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‘Human beings fear the unknown. So, whatever's freaking you out, grab it by the balls and say hello. Then it ain't the unknown anymore and it ain't scary. Or I guess it could be a sh*tload scarier’ Sam Halpern Soon after Sh*t My Dad Says began to take off, comic writer Justin Halpern decided to take the plunge and propose to his then girlfriend. But before doing so, he asked his dad's advice, which was very, very simple (and surprisingly clean): 'Just take a day to think about it.' This book is the story of that trip down memory lane, a toe-curlingly honest pilgrim’s progress of teenage relationships, sex and love by one of the funniest writers at work today. Sh*t people say about Justin Halpern: ‘Ridiculously hilarious’ Chelsea Handler ‘Shoot-beer-out-your-nose funny’ Maxim ‘Funny, silly, honest, lively and fresh’ Sunday Times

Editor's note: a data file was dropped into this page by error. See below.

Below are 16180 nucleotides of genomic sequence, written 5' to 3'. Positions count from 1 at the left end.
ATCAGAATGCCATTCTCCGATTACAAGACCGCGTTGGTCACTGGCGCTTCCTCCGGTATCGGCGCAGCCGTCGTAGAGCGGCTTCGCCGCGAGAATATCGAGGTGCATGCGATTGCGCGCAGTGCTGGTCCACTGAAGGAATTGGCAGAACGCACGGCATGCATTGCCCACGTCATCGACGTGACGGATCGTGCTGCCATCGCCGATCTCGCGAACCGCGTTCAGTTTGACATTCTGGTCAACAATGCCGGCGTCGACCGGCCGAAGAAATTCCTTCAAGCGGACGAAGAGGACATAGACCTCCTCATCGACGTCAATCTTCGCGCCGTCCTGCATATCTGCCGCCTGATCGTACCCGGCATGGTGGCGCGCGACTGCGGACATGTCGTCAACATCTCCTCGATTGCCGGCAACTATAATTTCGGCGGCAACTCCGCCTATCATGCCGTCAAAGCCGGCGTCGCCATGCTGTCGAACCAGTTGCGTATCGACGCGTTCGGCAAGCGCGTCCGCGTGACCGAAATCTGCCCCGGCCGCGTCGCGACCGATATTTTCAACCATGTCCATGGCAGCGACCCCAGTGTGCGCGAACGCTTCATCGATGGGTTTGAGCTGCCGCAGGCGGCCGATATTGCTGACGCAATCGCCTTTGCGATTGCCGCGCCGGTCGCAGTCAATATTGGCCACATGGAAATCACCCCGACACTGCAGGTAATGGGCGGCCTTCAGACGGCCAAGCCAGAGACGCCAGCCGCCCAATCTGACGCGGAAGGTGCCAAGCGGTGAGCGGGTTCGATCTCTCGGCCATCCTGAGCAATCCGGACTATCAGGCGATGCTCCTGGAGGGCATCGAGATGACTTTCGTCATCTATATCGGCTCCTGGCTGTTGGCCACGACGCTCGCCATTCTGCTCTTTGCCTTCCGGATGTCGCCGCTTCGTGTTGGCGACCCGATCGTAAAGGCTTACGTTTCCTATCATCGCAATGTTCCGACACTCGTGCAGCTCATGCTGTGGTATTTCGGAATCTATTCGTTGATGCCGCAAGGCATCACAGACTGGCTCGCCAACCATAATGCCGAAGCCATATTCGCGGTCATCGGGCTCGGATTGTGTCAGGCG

'At 28 years old, I found myself living at home, with my 73-year-old father. As a child, my father never minced words, and when I screwed up, he had a way of cutting right through the bullshit and pointing out exactly why I was being an idiot. When I moved back in I was still, for the most part, an idiot. But this time, I was smart enough to write down all the things he said to me…' Meet Justin Halpern and his dad. Almost one million people follow Mr Halpern’s philosophical musings every day on Twitter, and in this book, his son weaves a brilliantly funny, touching coming-of-age memoir around the best of his sayings. What emerges is a chaotic, hilarious, true portrait of a father and son relationship from a major new comic voice. As Justin says at one point, his dad is ‘like Socrates, but angrier, and with worse hair’; and this is the sort of shit he says… ‘You know, sometimes it’s nice having you around. But now ain’t one of those times. Now gimmie the remote, we’re not watching this bullshit.’ ‘Happy Birthday, I didn’t get you a present… Oh, mom got you one? Well, that’s from me then, too – unless it’s shitty.’ ‘Your brother brought his baby over this morning. He told me it could stand. It couldn’t stand for shit. Just sat there. Big let down.’ ‘The worst thing you can be is a liar . . . Okay, fine, yes, the worst thing you can be is a Nazi, but THEN, number two is liar. Nazi 1, Liar 2.’ ‘Why the f**k would I want to live to 100? I’m 73 and shit’s starting to get boring. By the way, there’s no money left when I go, just fyi.’